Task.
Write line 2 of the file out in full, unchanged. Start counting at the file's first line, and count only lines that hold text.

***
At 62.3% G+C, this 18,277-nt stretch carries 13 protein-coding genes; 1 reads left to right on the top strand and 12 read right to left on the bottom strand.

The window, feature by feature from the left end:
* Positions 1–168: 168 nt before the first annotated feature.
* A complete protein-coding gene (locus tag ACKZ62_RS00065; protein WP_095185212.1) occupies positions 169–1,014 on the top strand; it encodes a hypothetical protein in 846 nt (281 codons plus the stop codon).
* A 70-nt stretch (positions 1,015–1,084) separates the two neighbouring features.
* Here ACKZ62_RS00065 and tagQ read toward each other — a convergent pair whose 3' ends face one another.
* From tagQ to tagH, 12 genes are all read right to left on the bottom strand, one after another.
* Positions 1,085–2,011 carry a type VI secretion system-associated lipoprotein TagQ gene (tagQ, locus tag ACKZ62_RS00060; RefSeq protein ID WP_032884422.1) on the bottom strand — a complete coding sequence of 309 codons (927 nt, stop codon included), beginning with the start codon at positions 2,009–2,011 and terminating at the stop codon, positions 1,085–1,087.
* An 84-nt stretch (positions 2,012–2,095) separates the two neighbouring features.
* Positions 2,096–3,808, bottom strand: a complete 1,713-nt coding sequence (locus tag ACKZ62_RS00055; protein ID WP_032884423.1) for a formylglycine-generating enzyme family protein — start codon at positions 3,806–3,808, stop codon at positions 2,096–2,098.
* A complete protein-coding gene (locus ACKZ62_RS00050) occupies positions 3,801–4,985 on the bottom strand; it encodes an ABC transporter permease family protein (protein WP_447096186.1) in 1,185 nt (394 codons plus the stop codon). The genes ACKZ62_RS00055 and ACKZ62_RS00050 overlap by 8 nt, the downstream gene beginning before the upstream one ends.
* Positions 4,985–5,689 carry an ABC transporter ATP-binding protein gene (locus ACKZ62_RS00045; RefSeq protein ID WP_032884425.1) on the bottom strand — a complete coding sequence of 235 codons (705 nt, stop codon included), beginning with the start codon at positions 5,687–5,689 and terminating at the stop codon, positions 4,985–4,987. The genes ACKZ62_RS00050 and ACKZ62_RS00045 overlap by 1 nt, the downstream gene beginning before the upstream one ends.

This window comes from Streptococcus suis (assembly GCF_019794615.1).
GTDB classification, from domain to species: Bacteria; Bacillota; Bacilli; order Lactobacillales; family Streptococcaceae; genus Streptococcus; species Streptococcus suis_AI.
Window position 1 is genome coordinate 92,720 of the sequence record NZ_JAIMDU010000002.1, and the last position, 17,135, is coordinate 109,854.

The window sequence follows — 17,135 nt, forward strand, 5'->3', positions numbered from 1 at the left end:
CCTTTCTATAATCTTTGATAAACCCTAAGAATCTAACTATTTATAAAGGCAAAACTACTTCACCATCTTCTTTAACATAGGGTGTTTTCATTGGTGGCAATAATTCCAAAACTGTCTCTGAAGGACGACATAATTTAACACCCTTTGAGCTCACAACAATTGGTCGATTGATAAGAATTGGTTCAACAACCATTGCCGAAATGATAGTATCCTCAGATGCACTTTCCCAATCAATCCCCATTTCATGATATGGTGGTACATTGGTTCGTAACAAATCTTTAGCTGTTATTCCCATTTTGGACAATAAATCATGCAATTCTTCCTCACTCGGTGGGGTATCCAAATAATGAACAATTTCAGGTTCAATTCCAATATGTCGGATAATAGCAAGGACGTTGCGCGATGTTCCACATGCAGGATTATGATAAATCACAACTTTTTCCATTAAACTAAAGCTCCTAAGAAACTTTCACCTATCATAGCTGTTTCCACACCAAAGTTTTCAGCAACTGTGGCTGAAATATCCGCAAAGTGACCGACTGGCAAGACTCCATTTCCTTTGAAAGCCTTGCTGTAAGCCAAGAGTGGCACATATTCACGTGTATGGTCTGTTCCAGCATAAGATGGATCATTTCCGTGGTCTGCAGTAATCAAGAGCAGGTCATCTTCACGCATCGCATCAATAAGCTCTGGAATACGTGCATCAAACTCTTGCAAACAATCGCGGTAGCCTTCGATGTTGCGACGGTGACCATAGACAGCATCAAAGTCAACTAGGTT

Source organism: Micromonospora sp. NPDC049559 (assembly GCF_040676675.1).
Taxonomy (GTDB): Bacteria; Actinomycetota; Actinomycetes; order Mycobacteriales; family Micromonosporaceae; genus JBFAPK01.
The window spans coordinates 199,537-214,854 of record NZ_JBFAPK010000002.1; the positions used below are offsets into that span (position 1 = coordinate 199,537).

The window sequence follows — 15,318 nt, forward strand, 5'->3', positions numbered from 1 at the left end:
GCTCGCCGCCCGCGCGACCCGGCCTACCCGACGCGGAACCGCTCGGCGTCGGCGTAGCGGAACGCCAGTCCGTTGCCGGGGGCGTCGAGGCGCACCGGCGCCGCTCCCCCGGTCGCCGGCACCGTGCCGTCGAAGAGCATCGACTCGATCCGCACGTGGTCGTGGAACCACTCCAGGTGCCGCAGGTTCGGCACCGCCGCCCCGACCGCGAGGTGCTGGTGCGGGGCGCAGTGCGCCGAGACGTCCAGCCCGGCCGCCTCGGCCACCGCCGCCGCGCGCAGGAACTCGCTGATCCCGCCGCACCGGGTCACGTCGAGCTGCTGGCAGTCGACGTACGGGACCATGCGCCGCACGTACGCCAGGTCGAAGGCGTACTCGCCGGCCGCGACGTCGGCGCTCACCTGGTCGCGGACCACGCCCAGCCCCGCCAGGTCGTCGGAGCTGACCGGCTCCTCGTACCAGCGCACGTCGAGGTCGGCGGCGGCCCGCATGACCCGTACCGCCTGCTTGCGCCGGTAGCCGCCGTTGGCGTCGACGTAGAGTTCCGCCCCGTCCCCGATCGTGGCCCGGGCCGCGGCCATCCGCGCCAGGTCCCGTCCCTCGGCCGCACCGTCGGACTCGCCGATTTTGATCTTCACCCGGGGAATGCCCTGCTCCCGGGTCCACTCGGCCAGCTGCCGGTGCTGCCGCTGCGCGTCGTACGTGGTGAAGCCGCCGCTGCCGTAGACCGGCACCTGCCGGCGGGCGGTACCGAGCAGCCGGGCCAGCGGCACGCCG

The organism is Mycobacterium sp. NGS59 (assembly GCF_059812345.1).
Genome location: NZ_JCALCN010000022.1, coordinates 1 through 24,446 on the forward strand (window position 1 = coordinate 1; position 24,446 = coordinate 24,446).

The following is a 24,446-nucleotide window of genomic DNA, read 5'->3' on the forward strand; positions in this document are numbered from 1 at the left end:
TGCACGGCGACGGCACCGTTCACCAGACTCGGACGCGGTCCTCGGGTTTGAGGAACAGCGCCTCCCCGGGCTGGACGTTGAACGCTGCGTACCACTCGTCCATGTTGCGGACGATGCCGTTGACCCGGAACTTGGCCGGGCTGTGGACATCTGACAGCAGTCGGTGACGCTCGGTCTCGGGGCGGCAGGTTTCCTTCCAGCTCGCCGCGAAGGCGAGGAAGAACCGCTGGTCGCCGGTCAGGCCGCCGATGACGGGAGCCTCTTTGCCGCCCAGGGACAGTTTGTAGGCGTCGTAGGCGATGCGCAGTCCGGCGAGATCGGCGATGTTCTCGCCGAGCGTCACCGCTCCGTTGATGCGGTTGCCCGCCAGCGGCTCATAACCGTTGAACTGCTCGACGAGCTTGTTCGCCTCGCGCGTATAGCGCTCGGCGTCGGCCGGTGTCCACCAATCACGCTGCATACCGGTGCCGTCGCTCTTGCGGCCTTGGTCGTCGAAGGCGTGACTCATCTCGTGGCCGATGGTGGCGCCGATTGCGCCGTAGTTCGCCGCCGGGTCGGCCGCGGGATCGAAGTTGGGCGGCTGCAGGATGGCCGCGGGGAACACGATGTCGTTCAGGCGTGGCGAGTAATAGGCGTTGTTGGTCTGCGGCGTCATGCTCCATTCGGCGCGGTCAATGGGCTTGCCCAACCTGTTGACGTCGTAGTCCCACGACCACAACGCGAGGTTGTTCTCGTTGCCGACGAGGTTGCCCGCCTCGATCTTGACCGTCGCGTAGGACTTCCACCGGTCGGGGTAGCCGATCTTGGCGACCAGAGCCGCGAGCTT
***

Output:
The window, feature by feature from the left end: